Hedgehogs, slow-worms, frogs, toads, ground beetles and ducks prey upon slugs. Encouraging these creatures into your garden or plot can help control the slug population.


Rotavating the soil in spring can also help cut down numbers of slugs as not only does this kill the slugs but many slugs and eggs are brought to the surface where birds will pick them off for lunch.


Many influential gardeners advocate that you go out at night with a torch and hand pick which may be a possibility in your own garden but would be a mammoth task on our plot and I think I am too squeamish to deal with them after having caught them.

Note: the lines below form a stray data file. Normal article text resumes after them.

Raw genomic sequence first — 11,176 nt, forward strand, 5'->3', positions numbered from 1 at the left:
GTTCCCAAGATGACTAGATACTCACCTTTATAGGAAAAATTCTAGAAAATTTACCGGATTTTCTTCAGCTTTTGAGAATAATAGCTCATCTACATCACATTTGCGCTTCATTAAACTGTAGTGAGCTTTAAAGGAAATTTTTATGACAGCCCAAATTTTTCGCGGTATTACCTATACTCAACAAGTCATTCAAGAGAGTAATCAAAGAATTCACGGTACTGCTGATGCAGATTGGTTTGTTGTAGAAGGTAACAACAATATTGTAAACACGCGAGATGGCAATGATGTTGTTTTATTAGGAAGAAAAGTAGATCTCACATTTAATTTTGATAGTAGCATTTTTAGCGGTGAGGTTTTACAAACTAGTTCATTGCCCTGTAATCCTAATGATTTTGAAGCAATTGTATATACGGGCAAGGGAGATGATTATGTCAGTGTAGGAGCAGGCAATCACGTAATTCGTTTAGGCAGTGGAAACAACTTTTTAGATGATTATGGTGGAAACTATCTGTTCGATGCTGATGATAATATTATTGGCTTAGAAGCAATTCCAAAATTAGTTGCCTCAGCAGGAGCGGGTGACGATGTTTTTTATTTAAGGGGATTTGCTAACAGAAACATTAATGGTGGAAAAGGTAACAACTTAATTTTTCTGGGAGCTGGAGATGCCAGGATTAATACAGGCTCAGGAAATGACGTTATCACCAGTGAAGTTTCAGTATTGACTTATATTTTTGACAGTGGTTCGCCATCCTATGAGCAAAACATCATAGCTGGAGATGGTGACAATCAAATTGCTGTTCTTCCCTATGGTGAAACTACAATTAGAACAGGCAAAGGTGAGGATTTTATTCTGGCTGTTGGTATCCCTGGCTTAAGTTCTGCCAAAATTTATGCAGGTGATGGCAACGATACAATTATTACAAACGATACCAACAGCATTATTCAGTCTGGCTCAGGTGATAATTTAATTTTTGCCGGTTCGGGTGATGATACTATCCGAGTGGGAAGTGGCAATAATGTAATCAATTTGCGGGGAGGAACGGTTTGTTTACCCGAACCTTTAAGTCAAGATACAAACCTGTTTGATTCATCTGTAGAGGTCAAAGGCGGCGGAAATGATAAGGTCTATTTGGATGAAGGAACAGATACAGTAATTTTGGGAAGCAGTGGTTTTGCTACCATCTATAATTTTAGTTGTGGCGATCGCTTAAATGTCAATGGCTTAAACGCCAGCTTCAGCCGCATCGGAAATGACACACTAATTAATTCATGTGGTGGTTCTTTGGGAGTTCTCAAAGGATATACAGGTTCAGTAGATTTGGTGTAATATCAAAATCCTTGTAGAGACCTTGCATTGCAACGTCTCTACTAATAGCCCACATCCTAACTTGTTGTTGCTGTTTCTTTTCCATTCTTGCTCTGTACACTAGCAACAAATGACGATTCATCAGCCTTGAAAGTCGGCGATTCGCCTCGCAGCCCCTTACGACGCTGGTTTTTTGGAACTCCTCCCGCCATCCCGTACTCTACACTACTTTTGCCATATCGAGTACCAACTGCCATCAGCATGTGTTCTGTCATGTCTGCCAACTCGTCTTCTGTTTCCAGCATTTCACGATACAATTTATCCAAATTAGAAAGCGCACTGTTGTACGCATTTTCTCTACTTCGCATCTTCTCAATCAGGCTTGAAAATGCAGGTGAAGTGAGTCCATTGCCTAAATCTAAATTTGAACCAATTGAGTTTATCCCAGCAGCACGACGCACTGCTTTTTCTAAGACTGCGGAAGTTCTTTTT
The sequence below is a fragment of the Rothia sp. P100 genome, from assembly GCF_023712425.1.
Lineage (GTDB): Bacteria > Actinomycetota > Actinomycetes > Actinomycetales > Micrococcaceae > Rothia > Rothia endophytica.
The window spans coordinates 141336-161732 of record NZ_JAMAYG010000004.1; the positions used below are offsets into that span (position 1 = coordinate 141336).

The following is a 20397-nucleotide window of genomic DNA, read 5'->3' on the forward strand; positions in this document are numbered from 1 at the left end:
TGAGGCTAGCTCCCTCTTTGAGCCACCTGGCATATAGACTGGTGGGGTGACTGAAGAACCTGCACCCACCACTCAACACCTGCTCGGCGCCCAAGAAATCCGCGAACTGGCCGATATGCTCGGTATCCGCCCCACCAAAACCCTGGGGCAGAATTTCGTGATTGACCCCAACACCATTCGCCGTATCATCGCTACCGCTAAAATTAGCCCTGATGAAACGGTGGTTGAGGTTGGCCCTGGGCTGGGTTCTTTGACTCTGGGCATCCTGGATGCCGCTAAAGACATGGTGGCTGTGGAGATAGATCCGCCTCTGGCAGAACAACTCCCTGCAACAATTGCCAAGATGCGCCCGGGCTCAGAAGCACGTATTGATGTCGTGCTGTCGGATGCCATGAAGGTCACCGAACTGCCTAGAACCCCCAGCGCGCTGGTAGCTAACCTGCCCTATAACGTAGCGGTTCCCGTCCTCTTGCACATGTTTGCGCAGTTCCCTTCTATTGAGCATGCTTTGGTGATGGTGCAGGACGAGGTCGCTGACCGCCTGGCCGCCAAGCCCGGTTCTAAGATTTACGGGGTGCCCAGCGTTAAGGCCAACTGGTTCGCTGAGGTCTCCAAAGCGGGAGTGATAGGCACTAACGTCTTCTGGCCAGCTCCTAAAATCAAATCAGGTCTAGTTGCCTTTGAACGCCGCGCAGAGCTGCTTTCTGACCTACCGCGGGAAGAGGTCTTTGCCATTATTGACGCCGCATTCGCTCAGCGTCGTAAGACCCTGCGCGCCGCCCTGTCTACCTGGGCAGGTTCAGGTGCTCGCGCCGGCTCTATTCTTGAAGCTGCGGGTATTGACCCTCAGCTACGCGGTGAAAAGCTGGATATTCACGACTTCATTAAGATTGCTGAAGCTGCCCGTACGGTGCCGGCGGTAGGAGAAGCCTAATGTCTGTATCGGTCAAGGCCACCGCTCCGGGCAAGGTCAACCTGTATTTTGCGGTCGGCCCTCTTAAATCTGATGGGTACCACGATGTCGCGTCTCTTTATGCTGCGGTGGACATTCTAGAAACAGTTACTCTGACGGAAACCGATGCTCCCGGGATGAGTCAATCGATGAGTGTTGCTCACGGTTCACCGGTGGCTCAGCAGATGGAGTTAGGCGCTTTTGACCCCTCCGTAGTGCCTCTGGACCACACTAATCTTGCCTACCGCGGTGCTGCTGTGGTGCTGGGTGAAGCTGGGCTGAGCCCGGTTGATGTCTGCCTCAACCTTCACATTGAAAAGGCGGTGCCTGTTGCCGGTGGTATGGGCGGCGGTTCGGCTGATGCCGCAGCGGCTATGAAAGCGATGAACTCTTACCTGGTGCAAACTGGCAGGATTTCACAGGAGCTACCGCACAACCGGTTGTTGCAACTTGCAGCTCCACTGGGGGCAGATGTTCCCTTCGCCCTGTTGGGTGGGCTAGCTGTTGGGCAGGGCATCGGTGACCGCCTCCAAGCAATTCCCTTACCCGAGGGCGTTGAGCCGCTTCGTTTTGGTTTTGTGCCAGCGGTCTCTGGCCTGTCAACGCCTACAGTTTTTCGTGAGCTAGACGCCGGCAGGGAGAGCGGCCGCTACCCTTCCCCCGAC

If you need to resort to the use of slug pellets then these should be used very sparingly and be careful to choose a less harmful type of chemical. Always take care when using slug pellets where other animals are likely to be attracted to them. There have been several cases of poisoning in dogs caused by them ingesting metaldehyde pellets. If they ingest enough of this poison they become overexcited, begin to have fits and eventually fall into a coma and die.


There seems to be as many ideas for controlling slugs, as there are gardeners so if you want to get more ideas try these sites.


The Royal Horticultural Society



We have found a ring of smeared vaseline to be effective in protecting plants in tubs but the tubs need to be placed in such a position that the creatures can’t gain access by avoiding the protective ring.


We use a product by Grazers to protect our hostas which seems to be effective but it need applying regularly.